Tuesday, April 05, 2005
Yeah, What She Said
Peretz criticizes liberals for “churlishness” in the face of Bush’s achievements, noting that “One does not have to admire a lot about George W. Bush to admire what he has so far wrought. One need only be a thoughtful American with an interest in proliferating liberalism around the world. "
But it's not just churlishness that makes liberals reluctant to praise Bush:
Rather, we are convinced that key aspects of his approach – the arrogance, the deception, the lack of accountability, the cronyism, the dismissiveness of critics and questioners, the failure to uphold democratic values while purporting to promote democracy, the refusal to admit mistakes – are flat out wrong.
We’re not blind to the positive and important results of Bush’s daring in the Middle East. But we believe that over time, the negative sides of his foreign policy will likely overwhelm the positive, isolating America, making threats more difficult to contain, and undermining our influence and our security.
In fact, the attitudes and actions of "The Bratocracy" almost make you wish that these developments tank bigtime, which puts you morally on the same team as that jerkoff at Columbia who wished for "a million Mogadishus" to prove his point.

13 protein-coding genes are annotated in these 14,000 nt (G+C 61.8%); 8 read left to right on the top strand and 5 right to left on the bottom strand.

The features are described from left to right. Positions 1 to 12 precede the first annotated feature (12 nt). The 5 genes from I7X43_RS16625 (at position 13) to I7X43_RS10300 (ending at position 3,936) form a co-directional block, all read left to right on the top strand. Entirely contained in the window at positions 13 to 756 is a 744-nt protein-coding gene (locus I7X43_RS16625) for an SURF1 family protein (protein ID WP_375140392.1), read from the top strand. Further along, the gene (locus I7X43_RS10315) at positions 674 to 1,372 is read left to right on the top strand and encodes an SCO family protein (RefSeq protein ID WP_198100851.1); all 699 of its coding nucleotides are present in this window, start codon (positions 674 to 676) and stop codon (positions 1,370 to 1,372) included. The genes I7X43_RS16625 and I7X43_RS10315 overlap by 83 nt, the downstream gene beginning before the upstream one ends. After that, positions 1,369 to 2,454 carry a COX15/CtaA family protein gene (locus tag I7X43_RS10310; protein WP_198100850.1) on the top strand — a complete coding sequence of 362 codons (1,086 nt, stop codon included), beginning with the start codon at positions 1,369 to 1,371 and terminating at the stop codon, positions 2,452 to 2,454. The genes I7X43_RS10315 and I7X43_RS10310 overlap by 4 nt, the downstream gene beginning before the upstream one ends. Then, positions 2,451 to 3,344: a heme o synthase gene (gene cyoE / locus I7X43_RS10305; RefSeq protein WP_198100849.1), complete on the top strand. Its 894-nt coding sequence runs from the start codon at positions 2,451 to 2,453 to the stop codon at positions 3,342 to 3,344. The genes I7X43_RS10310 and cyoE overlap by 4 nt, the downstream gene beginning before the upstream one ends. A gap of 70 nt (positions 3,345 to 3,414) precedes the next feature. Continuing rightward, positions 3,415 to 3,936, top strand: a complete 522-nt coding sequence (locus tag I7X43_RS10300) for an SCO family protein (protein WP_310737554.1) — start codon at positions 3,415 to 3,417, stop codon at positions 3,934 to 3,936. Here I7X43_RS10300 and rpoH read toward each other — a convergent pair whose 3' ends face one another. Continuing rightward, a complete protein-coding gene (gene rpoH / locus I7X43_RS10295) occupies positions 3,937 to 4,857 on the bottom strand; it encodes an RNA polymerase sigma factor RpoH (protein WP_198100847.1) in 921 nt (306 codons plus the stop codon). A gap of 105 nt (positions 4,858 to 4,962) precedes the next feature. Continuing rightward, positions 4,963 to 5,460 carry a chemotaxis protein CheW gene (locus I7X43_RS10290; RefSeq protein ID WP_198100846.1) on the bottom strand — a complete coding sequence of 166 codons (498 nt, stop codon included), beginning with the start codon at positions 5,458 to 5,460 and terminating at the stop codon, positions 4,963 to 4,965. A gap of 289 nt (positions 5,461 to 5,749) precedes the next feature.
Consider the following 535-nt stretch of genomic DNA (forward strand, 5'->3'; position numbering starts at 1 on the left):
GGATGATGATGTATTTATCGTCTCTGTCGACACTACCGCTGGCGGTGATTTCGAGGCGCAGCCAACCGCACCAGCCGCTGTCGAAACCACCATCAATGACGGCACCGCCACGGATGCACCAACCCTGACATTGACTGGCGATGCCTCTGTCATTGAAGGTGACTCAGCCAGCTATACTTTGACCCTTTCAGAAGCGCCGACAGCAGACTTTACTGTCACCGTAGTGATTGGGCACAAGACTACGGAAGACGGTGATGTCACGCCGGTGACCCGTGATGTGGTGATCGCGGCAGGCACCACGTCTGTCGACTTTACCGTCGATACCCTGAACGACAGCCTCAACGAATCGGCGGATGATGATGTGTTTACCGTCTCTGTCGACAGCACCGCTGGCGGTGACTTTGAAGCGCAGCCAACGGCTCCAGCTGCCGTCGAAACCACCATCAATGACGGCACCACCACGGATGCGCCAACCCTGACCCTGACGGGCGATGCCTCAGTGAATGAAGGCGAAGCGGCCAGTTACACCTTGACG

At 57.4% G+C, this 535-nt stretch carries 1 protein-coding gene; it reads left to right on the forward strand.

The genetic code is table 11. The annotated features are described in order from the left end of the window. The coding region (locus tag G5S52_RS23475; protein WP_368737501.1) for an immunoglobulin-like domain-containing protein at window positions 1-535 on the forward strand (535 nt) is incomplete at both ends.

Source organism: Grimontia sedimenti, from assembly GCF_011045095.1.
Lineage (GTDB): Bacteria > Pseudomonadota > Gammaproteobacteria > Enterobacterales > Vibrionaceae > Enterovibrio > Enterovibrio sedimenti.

That's why it's important for liberals not to sit around with their fingers in thier ears pretending this all isn't happening, or waiting to be smug if and when this mission falls on its ass. Rather:
we must continue hammering at what’s wrong with Bush’s approach, and scheming to define a foreign policy that will be every bit as bold and visionary, but will attract rather than repel the rest of the world.
Democracy Arsenal is a foreign affairs blog with a progressive slant and a lot of great ideas. They would like Democrats and progressives to bring back the internationalism of the pre-Vietnam era. I'd like that, too.
Also, see this:
The Liberal Uses of Power
Clarity in dealing with terrorism, yes; and also in living up to our highest ideals. By Paul Starr, Michael Tomasky and Robert Kuttner.
Death makes you less threatening.